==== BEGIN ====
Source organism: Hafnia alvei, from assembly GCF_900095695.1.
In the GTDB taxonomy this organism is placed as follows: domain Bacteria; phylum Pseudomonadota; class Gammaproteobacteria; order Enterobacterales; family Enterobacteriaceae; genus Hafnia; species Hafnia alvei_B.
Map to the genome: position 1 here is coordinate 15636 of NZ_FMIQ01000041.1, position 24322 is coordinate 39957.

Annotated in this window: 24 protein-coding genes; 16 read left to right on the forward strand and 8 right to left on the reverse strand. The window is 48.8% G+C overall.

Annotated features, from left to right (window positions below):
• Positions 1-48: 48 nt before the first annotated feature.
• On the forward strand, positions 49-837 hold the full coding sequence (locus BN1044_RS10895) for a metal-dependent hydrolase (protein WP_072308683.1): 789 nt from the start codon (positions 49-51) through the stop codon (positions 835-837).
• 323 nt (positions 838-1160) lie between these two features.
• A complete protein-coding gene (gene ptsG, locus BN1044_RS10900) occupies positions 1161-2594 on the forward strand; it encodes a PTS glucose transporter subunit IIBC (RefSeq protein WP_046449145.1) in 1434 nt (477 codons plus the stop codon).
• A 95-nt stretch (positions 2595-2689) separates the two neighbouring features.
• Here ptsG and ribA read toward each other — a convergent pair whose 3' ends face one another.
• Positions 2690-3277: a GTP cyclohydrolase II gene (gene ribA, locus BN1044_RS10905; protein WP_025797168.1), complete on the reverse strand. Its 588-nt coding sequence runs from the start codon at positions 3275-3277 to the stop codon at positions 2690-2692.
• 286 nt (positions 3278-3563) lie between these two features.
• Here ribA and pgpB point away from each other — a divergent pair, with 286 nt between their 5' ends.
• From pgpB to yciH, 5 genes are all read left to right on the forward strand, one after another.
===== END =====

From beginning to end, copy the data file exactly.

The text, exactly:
Source organism: Hafnia alvei, from assembly GCF_900095695.1.
In the GTDB taxonomy this organism is placed as follows: domain Bacteria; phylum Pseudomonadota; class Gammaproteobacteria; order Enterobacterales; family Enterobacteriaceae; genus Hafnia; species Hafnia alvei_B.
Map to the genome: position 1 here is coordinate 15636 of NZ_FMIQ01000041.1, position 24322 is coordinate 39957.

Annotated in this window: 24 protein-coding genes; 16 read left to right on the forward strand and 8 right to left on the reverse strand. The window is 48.8% G+C overall.

Annotated features, from left to right (window positions below):
• Positions 1-48: 48 nt before the first annotated feature.
• On the forward strand, positions 49-837 hold the full coding sequence (locus BN1044_RS10895) for a metal-dependent hydrolase (protein WP_072308683.1): 789 nt from the start codon (positions 49-51) through the stop codon (positions 835-837).
• 323 nt (positions 838-1160) lie between these two features.
• A complete protein-coding gene (gene ptsG, locus BN1044_RS10900) occupies positions 1161-2594 on the forward strand; it encodes a PTS glucose transporter subunit IIBC (RefSeq protein WP_046449145.1) in 1434 nt (477 codons plus the stop codon).
• A 95-nt stretch (positions 2595-2689) separates the two neighbouring features.
• Here ptsG and ribA read toward each other — a convergent pair whose 3' ends face one another.
• Positions 2690-3277: a GTP cyclohydrolase II gene (gene ribA, locus BN1044_RS10905; protein WP_025797168.1), complete on the reverse strand. Its 588-nt coding sequence runs from the start codon at positions 3275-3277 to the stop codon at positions 2690-2692.
• 286 nt (positions 3278-3563) lie between these two features.
• Here ribA and pgpB point away from each other — a divergent pair, with 286 nt between their 5' ends.
• From pgpB to yciH, 5 genes are all read left to right on the forward strand, one after another.